U.S. Relationship With Saudi Arabia: It's Complicated

Despite Saudi Arabia's abysmal human rights record, it remains a key U.S. ally in the Middle East.

U.S. Relationship With Saudi Arabia: It's Complicated
Getty Images / Roger L. Wollenberg

It’s one of America’s closest allies. 

"On behalf of the American people, welcome. We appreciate your friendship," President Obama said while meeting with King Abdullah in June 2010.

And this month, it beheaded 10 people.

We’re talking about Saudi Arabia — a country where "punishment by sword" is common, where a person can be publicly flogged for “insulting Islam” and where women aren’t allowed to drive.

By the State Department's own admission, Saudi Arabia is a major abuser of human rights.    

So why then, is it such a close ally of the U.S.? (Video via C-SPAN

The answer dates back decades to when, during World War II, Franklin Delano Roosevelt declared the defense of Saudi Arabia a vital interest to the U.S. (Video via U.S. National Archives

In other words, the Saudis could provide a steady supply of oil. 

Today, the relationship is more strategic than it is economic thanks in part to a boom in U.S. shale oil production. Here's how the president explained it:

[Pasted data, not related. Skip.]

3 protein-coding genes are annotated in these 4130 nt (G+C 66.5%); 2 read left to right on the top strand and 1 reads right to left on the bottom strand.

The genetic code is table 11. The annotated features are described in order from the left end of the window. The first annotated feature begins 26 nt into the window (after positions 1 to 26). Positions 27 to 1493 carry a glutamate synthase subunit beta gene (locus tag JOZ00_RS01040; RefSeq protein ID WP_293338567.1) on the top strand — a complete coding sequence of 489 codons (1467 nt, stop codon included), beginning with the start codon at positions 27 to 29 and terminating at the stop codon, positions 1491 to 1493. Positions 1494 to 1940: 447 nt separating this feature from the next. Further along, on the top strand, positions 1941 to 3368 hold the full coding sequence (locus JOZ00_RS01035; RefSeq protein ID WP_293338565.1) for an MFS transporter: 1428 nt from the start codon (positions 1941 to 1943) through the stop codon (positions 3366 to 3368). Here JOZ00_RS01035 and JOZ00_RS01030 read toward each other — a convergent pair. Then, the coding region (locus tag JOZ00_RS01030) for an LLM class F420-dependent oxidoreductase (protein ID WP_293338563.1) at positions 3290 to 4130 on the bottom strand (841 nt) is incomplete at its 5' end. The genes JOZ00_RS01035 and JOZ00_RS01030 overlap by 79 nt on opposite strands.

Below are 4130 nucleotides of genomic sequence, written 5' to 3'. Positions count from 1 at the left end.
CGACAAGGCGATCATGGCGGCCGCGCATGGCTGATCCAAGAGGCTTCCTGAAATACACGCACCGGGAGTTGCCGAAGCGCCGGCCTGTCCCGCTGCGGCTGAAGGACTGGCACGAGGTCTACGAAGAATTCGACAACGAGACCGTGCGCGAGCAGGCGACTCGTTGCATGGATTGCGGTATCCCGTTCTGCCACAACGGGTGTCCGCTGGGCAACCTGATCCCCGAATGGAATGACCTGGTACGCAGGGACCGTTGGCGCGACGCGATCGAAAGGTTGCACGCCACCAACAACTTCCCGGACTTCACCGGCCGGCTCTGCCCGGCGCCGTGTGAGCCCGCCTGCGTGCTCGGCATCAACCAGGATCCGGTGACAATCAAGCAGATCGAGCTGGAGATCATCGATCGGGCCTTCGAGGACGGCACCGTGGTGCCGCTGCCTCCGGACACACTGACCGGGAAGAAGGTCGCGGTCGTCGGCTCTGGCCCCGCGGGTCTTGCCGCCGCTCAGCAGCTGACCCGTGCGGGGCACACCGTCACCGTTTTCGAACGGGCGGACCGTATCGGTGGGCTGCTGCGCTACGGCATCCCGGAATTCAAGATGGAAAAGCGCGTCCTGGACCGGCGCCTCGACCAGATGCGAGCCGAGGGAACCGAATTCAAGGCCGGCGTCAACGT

"Sometimes we have to balance our need to speak to them about human rights issues with immediate concerns that we have in terms of countering terrorism or dealing with regional stability," President Obama said on CNN

The U.S. has a long history of these sorts of tradeoffs in the Middle East — like when it supported Iran under the Shah as well as Saddam Hussein in the '80s. (Video via History Channel, YouTube / mgyatso)

Basically, Saudi Arabia helps keep other regional powers, like Iran, in check, and that's so far proven too valuable for the U.S. to risk it over the kingdom's human rights record. (Video via YouTube / Elephants

Not to mention, Saudi Arabia is a key partner in the U.S.-led fight against ISIS, and it's arming Syrian rebels deemed "moderate" who are trying to overthrow Bashar al-Assad.  

On Wednesday, President Obama arrived in Saudi Arabia to pay respects to the late King Abdullah and meet with his successor, who by the way, has already had one beheading on his watch. 

This video includes an image from Getty Images and the U.S. Department of State and music from Kevin MacLeod  / "Desert City."